| instructions on how to register for workshops will soon be available |
W1 – Journalism education in liquid times: New journalism teacher profiles | Chris van der Heijden and Judith Popken (Hogeschool Utrecht, Journalismlab, The Netherlands)
In earlier days journalists and opinion makers knew quite well what journalism and certainly what quality journalism was all about (Bardoel, 1996, Gans, 1979) and what elements were needed in journalism education (Becker, 2003). This has changed completely nowadays, with much debate and uncertainty about journalism education as a result (Huang et al., 2006; Newton, 2013). The explanation for this uncertainty can be traced back to uncertainty about journalism itself – its content, form, function and professional role and to a society in which everything is constantly in flux, a so-called liquid society. Such a society entails fluid journalism (Bauman, 2000, Deuze, 2008).
While there is much scholarly debate about which skills to learn and which didactical approaches to use (Bakker, 2014; Huang et al., 2006), there is little known about how the role of the journalism teacher should be fulfilled within these new teaching environments. In general educational publications on teaching practices traditional classroom roles are clearly defined. For example, teachers can behave like controllers, like prompters or can just be a source of information for their students. (Harmer, 1991). Yet in more vocational learning environments, the need for teachers with a wider range of roles seems to be growing (Nieuwenhuis, Coenen et al., 2012). For example, Zitter and Cox (2016) state that a teacher should also form a strategical link between school workplace.
In this workshop we want to analyse and discuss the changing role of journalism teachers to meet the demands of future journalism practice in fluid times. The goal of this workshop is to obtain a better grip of how lecturers guide students to deal with uncertainties and operate in a fluid society. More specifically, by using design thinking method, we will work during this workshop on the formulation of a problem statement on what dilemma journalism lecturers face exactly in guiding students to prepare themselves for an unknown future. After this, we will make a first step in sharing and formulating concrete teaching methods that lecturers can apply to guide students.
This workshop will require some prior preparation from the participants.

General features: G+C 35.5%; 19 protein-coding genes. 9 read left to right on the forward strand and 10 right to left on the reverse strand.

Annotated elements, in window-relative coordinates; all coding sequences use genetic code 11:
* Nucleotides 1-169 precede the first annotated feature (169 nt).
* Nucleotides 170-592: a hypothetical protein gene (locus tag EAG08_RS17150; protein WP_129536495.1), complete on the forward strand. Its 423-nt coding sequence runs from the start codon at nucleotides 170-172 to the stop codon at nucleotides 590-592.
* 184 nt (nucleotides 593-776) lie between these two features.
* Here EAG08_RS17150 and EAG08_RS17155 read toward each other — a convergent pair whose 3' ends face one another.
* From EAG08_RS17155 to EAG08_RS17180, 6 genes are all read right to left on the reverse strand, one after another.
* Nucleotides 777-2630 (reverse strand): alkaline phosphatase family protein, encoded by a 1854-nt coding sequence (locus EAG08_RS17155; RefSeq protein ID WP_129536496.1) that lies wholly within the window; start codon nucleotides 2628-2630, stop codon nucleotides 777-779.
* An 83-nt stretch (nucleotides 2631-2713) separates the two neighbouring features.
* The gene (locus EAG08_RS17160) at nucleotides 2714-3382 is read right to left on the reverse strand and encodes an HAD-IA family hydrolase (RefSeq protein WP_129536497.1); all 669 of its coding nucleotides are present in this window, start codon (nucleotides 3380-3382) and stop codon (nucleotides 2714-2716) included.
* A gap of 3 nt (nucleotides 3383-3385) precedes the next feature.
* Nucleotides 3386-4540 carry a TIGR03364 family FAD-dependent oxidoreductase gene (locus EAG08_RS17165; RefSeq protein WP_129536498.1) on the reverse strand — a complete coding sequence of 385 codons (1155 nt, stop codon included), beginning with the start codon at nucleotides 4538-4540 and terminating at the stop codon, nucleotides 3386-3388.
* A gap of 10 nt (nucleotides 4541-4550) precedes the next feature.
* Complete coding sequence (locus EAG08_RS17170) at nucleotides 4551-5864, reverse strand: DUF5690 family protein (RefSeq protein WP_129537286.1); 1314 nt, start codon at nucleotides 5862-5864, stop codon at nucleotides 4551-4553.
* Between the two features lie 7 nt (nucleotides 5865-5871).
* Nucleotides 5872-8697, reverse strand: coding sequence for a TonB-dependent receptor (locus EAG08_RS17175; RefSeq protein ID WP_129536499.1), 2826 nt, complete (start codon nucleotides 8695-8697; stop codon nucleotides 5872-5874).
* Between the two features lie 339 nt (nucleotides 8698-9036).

W2 – The lifelong learning educator: Creating participatory, innovative and reflective learning communities in J-schools | Karlijn Goossen (Ede Christian University of Applied Sciences, The Netherlands)
During the School of Journalism at CHE (Ede Christian University of Applied Sciences, The Netherlands) four-year BA program, there is focus on developing innovative teaching formats that engage students (as well as media partners and lecturers) to train practical skills exclusively in real world professional contexts (Newton 2013). This educational setting is combined with participative lectures and dialogic seminars aimed at enriching these gained professional and personal experiences of the students with theoretical underpinning and reflective practices (Ahva 2013; Deuze & Witschge 2018; Ramaker etal 2015). For example, upon returning from a five months internship, third year students are challenged to experiment with actively take their experiences as editors, researcher, reporters or (ca)mojo’s and deepen these with theories of journalism, conceptual frameworks and reflection-in-action via double loop (Argyris 2005) and dialogic learning (Van den Berg Thomassen 2017).
Seminars are organized by two lecturers and several guest lecturers (journalists with differing cultural backgrounds, fields of interest and practical experience) to open up a semi-structured professional conversation with the students on issues such as the difference new media technologies and platforms make in the way that emotion connects citizens and journalism or the roots, consequences and prospects of diversity in the newsroom. Students report that these ‘conversational lecture series’ help make explicit professional experiences and personal motives and thus being more self-reflexive and transparent, offer useful feedforward that helps to not just make better productions but also be more deliberate and verifiable in the process of producing journalistic stories and to become more aware of the fact that everyone involved in these seminars is both a student and a teacher (lifelong learning).
In this workshop we will explore the challenges and opportunities this educational transformation to being lifelong learning educators has for all stakeholders involved. And examine which didactical skills and reflective practices, and what professional role perception and (conceptual) educational framework are needed for J-schools and individual lecturers in journalism education to become more participatory, innovative and reflective learning communities.
W3 – Education for Media Professions in Europe: TWG Research Initiative| Michael Harnischmacher (University of Passau, Germany)
|to be updated|